Page:Southern Historical Society Papers volume 08.djvu/397
General Hardee and the Military Operations Around Atlanta. 385
hook, and my opportunities for" knowing or hearing of any such expression as is there attributed to General Hardee, and of the relations that existed between Generals Hardee and Cleburne.
I never heard of any such expression as is attributed to General Hardee on pages 185-186 of General Hood's book until I saw it there.
My opportunities of hearing of it at the time it occurred and afterwards were briefly these: I commanded the sharpshooters of Cleburne's division in the operations of the army around Atlanta in July, August and September of the year 1864.
I was present and participated in the battles of the 20th, 21st and 22d of July, near Atlanta, and the battles at Jonesboro' on the 31st August and 1st of September.
I had been quite well acquainted with Generals Hardee and Cleburne from the summer of 1861, and had served under their command nearly all of the war. Before and during the forward lovement of Cleburne's division on the 20th July, I was in the line of battle which it formed, and saw Generals Hardee and Cle- burne several times on that occasion.
If, on that occasion, General Hardee, in the presence of soldiers, iad cautioned General Cleburne " to be on the lookout for breast- works," such a remark under the circumstances would have caused dde-spread comment and criticism among the officers and soldiers )f that division, and no man living would have better known that "lan General Hardee.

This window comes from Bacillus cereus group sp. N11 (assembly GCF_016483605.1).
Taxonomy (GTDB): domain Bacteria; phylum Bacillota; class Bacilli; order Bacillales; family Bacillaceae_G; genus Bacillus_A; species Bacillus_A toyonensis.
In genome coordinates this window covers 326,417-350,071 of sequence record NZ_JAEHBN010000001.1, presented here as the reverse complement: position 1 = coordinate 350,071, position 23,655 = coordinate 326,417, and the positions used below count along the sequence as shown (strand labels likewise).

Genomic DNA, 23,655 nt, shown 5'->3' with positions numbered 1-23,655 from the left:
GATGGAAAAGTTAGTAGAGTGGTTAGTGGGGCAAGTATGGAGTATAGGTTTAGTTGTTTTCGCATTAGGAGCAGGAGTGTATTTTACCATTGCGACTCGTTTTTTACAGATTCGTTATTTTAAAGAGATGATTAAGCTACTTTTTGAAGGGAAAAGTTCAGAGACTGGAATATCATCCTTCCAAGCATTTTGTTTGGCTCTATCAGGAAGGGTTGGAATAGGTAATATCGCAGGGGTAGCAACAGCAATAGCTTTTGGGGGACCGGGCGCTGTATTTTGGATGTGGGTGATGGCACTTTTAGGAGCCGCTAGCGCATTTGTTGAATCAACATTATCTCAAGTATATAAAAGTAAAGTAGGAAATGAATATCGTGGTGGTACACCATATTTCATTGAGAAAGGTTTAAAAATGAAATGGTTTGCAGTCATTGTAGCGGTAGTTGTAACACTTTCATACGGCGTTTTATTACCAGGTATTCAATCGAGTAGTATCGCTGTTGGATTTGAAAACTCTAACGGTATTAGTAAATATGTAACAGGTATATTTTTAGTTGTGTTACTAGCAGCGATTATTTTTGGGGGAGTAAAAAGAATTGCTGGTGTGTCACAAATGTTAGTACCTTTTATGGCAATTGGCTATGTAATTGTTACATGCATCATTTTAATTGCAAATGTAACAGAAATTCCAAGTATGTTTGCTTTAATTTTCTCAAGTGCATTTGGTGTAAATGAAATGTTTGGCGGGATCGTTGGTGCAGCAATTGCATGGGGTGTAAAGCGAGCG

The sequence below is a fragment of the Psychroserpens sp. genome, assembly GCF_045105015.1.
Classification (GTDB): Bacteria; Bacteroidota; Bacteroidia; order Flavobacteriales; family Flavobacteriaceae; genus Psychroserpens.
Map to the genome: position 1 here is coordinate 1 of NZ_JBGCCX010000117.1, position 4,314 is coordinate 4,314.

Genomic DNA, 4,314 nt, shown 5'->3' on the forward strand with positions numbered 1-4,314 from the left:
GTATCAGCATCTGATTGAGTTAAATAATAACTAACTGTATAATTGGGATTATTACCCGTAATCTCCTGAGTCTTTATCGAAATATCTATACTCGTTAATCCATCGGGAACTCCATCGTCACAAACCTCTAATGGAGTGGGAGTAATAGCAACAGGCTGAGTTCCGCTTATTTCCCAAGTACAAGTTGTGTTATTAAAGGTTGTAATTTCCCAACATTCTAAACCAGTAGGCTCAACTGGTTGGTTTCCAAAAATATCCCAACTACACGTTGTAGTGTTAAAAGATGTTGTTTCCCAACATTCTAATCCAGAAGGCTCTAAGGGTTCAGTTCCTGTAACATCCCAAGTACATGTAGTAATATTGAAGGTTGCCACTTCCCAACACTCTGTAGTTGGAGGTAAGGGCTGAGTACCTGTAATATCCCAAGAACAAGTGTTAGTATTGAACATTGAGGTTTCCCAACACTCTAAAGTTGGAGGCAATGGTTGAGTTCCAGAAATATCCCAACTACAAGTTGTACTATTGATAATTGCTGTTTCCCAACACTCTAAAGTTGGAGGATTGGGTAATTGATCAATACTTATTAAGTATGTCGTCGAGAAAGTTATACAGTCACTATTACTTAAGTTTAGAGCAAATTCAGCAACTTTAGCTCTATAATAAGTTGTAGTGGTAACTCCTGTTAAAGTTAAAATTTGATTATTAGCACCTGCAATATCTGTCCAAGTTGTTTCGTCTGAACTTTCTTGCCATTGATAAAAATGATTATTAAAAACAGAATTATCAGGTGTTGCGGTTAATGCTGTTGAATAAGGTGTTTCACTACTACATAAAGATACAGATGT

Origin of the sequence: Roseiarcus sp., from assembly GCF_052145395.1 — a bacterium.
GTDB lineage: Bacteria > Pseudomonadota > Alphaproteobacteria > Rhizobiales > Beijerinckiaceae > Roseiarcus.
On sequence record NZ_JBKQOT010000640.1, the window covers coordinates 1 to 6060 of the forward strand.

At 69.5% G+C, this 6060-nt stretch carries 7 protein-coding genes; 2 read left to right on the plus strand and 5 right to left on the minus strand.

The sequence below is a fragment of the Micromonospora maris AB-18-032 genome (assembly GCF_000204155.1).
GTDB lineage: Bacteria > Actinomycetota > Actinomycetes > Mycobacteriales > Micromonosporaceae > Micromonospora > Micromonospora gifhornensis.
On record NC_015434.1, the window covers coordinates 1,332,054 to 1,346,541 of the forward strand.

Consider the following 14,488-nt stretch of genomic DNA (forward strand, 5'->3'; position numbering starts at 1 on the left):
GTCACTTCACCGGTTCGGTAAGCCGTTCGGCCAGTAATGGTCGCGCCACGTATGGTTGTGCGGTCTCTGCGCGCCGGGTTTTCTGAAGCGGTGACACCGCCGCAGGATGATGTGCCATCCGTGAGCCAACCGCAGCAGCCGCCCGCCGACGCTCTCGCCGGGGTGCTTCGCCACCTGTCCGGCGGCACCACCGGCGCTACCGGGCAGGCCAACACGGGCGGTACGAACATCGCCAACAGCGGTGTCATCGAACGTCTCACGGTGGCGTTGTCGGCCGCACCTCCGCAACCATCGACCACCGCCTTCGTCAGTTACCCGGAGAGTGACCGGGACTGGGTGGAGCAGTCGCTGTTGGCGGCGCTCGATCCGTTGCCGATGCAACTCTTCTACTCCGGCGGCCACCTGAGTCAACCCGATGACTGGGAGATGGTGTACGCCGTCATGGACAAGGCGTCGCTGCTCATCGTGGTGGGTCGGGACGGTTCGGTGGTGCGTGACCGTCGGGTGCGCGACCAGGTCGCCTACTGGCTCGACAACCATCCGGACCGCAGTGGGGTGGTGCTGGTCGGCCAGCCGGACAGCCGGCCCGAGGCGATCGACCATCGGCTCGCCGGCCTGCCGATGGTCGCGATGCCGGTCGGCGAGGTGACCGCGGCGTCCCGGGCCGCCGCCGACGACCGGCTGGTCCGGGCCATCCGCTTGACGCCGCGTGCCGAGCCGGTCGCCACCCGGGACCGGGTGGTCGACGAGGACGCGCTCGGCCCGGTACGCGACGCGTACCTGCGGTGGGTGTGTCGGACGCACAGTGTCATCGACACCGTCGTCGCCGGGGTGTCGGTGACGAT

That division never heard that kind of talk on the battlefield rom its subordinate officers, much less from General Hardee ; that livision was composed of veteran officers and soldiers, who had uently stormed Federal breastworks before, and had never been jpulsed in any such attack ; and on the 20th of July every man in that division knew that in attacking the Federal forces, as we were ibout to do, that we would necessarily attack. them behind breast- works. It would have been a nonsensical absurdity (which he ras utterly incapable of) for General Hardee to have used any mch language, at such a time, and under such circumstances, and
- ie bare statement of it is preposterous to any man who was
jquainted with General Hardee's conduct and bearing upon the ittleneld.
In battle I am satisfied that such an idea as sparing himself or the men under his command from the necessary casualties of such an ision never occurred to him, but every movement was directed at destruction of the enemy. He moved troops with great ipidity ; and there was never any halting or hesitation in attacks lade by troops under his command which could directly or indi- Jtly be attributed to him.
I was on terms of intimate friendship with General Cleburne id the officers of his staff. I camped at night at General Cle- >urne's headquarters and generally received my orders direct from him every morning; frequently reported to him during the day, 4